Treating a strained muscle is a four to five step process called the RICE or PRICE method. There are a variety of ways to acquire a muscle strain, but most often you’ll get one if you don’t properly warm up prior to exercising. During exertion, you might notice a popping sound, or a strong burning feeling. Sometimes muscle strains are not noticed until after activity has ended. You might have swelling or significant pain in the strained muscle area, denoting an injury.
For the standard small muscle tear or strained muscle, the five-step process of PRICE is usually the best to follow. PRICE is an acronym that stands for protection, rest, ice, compression and elevation. Each step requires a slightly more extensive evaluation.
Many people leave off the protection step but it’s an important one to follow. If you have a strained muscle, you need to prevent further injury by avoiding other activities that might further injure the muscle. If you’ve got kids running about or rambunctious animals, try to avoid unnecessary collisions with the injured muscle. If needed, hide in a bedroom with a closed door, or remind others you are injured to reduce possible greater injury to the area.
The rest step is an important one since a strained muscle needs a chance to heal. It’s really best if you can make sure you’re not using that muscle in any way that can cause more injury. If you’ve strained a muscle in the leg, you absolutely should not be standing for any length of time for the first few days. Don’t let pain relievers fool you either — sometimes you can cause greater injury by not resting the strained muscle if a pain reliever makes you feel a little better.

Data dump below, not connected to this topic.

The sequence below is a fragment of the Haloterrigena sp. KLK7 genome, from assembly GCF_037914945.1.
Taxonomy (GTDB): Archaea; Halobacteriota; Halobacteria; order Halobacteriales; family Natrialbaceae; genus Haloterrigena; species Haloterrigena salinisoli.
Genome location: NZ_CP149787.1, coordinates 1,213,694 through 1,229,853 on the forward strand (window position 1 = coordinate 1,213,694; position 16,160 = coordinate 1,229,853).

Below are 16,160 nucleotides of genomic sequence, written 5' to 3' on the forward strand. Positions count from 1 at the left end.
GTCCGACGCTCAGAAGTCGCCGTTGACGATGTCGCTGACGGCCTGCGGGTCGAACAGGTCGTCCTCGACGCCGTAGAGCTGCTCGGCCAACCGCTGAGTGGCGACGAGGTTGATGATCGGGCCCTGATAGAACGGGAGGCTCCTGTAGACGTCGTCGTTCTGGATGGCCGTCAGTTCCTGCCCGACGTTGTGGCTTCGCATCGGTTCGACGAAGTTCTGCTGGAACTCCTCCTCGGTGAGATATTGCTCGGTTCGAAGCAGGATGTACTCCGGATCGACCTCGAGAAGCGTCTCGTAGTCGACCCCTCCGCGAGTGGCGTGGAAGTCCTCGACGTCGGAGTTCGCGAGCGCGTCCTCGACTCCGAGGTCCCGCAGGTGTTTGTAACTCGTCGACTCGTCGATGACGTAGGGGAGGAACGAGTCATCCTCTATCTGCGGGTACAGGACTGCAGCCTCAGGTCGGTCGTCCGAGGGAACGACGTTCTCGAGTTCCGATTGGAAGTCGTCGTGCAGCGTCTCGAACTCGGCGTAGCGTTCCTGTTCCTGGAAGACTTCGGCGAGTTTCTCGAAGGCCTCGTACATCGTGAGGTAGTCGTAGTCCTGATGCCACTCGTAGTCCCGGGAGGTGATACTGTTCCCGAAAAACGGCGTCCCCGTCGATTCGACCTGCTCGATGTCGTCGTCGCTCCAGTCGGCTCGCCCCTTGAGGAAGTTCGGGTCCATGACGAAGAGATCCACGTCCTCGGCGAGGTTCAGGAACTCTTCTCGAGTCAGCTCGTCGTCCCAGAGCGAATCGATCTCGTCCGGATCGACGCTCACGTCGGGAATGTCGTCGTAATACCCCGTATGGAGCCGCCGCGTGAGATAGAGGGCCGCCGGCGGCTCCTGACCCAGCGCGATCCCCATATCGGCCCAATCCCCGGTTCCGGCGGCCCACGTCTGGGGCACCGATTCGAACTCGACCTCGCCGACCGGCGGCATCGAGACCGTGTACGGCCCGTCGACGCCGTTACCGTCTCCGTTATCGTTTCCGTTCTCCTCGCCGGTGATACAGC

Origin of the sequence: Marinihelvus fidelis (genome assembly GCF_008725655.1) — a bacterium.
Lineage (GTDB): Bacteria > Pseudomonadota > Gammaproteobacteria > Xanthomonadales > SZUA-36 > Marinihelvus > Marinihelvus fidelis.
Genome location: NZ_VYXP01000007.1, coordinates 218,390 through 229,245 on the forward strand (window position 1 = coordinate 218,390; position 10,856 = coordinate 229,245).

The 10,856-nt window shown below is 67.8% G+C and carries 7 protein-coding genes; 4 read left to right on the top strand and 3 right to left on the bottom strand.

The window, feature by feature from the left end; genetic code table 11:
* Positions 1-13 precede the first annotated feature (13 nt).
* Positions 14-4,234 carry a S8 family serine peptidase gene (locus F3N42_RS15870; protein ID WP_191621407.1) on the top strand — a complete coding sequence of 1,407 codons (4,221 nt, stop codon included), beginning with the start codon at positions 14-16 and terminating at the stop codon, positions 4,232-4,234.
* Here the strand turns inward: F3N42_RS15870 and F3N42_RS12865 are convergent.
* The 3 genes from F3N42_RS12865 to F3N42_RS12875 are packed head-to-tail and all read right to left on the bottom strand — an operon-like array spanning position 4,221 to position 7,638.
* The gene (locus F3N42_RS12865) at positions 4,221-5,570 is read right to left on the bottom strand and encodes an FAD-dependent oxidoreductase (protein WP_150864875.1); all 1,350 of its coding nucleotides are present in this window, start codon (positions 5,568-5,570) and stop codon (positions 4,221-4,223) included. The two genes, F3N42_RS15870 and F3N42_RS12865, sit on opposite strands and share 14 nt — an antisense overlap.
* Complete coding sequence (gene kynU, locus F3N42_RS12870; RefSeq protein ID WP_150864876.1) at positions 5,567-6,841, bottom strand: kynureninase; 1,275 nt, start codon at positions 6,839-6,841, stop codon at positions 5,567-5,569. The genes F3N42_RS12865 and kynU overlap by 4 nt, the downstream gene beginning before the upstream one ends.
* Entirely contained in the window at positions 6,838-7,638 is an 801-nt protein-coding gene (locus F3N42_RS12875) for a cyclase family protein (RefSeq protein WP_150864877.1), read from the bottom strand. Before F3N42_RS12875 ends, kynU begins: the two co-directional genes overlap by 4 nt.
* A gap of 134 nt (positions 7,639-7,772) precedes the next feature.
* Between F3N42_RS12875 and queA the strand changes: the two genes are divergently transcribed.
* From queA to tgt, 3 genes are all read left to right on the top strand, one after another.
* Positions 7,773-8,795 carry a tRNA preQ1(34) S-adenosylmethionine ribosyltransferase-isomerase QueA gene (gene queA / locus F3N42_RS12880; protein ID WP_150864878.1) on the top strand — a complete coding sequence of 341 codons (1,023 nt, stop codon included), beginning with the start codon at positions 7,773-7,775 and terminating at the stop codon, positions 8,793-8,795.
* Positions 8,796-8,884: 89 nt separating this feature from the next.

Icing the muscle as soon as possible is one of the best ways to reduce swelling, and prevent more injury. Many people want to apply heat to muscle strains, but this should not be done in the first 24 hours. Instead, during waking hours, try to ice the strain for 15-20 minutes once an hour. You don’t need to use ice here, especially if you’re trying to apply it to an awkward place. Consider using bags of frozen corn or peas, which you can bend to the muscle requiring ice.
Compression means that you should attempt to bandage the injured area with an ACE® bandage or adhesive bandages. Taping may help awkward areas like the shoulders. Bandaging should inhibit movement of the muscle without pressing too hard on the injury. You’re not constructing something to cut off blood flow to the area, but instead, applying gentle pressure to help the muscle heal more quickly.
Elevation of the muscle means placing it above the level of your heart. If you’ve injured a leg or ankle, place enough pillows under the area to raise it just above heart level. Sitting up and keeping the arm on pillows, or the back of a couch can help a shoulder or arm. Elevation does reduce swelling, which promotes healing.
Muscle strains are classed in grades, signifying the degree of tear that has occurred in the muscles or tendons. Grade one and two strains can be treated at home and usually mean that no more than 50% of muscle fiber or tissue was torn in the injured area. A grade three strained muscle means significant damage to muscle fiber and should be treated by a physician. You may not always be able to tell which grade you have initially.
The standard rule is that Grade one and two strained muscles tend to feel better by the third day after the injury. If you are still in pain beyond this point, you should see a doctor. Further, if over the counter pain relievers and the PRICE method aren’t relieving pain or reducing swelling prior to the three-day mark, consider seeking medical attention sooner.